How do I compile multi-platform projects from the command line?


#1

I have a full-stack project with Javascript, JVM and native components, with a lot of shared code. I’d like to be able to build this using the command line compiler, but I can’t find any documentation on this. How do I do it?

The only documentation I’ve found on building multi-platform projects assumes I’m using gradle. The only documentation on the command-line compiler doesn’t mention multiplatform at all. I have found the -Xmulti-platform option, but it’s not clear what this actually does (all I can tell is that on its own, nothing useful).

I’ve even resorted to trying to read the gradle plugin source, and that really didn’t help — if it weren’t for the fact that I can see the common module build artifacts produced by gradle, I’d doubt that any such thing existed! I have identified a thing called the metadata compiler, which is what I suspect produces the common module jars full of metadata, but this doesn’t appear to be exposed on the command line.

Any ideas?


#2

https://kotlinlang.org/docs/reference/multiplatform.html#setting-up-a-multiplatform-project

As of Kotlin 1.2, multiplatform projects have to be built with Gradle; other build systems are not supported.

As to how the gradle plugin does it, no idea. Is there any reason why you can’t use gradle?


#3

I realise that gradle’s the only supported build system, but I don’t want to use a build system at all. Hence why I want to know how to run the raw compiler.

And yes, I do have reasons why gradle’s not an option for my use case, but I don’t want to get into them right now.


#4

Compiling Java/Kotlin project and furthermore multiplatform project without build system is very strange and problem. I would spend a tremendous amount of time for nothing. I think one should not try it without exhausting every other option. For example, if you have a limitation on installing the software, gradle could be run without actually installing anything, via wrapper (just from the command line without anything else). If you really want to spend part of your life on building bash monstrosity and have qualification for it, then I think you should have not trouble reading plugin sources. The code is not documented but is written quite clearly. Doing the same with bash is much harder.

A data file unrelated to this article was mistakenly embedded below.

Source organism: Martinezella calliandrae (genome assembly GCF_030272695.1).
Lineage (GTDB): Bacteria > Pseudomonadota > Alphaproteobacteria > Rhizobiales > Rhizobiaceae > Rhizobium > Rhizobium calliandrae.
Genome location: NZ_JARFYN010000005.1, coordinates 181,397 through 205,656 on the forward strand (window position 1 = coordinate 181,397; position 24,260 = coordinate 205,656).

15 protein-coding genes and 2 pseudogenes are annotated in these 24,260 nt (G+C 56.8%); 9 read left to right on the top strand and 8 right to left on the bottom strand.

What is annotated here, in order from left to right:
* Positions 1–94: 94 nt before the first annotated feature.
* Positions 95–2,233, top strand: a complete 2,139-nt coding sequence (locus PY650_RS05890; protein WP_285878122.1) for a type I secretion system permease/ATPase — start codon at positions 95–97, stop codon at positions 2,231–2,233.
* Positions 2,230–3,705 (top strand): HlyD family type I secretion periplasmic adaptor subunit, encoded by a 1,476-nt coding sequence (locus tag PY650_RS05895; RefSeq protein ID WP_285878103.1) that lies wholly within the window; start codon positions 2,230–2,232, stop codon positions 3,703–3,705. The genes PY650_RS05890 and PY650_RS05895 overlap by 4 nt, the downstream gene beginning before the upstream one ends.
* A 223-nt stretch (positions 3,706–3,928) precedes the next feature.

#5

Given that I’ve said I can’t use Gradle, telling me to use Gradle isn’t really helping!

In fact, I’ve made it work, mostly. Turns out that the reason why you can only build common/platform modules with Gradle is that, AFAICT, they don’t actually exist outside Gradle’s imagination: there’s no common module build artifact, and all Gradle does is keep track of which source files were in the common module so that they can be compiled alongside the platform module. (This is based on observing kotlin native, which Gradle invokes by calling the executable via a shell. JVM and JS might work differently.)

It appears that expect/actual only work if the compiler can see both source files at the same time. Trying to build a library containing just expects doesn’t work.

So I’ve restructured my app to use DI and interfaces rather than expect/actual and it’s all happy; and I used my new-found knowledge to bodge up some rather shoddy Bazel macros for building JVM, JS and native: https://github.com/davidgiven/stellation/blob/stellation6/kotlin.bzl Performance isn’t the best because shelling out to the compiler’s quite a lot slower than Gradle’s persistent compiler process, and all the paths are harcoded, but it all mostly works.

The mostly is because I think that Konan’s library support is a bit flaky, and I’m using lots, and it’s sometimes behaving very weirdly. (Currently it’s refusing to admit that a library exists, even though I can see the compiler’s opened and read it.) I’m still investigating that.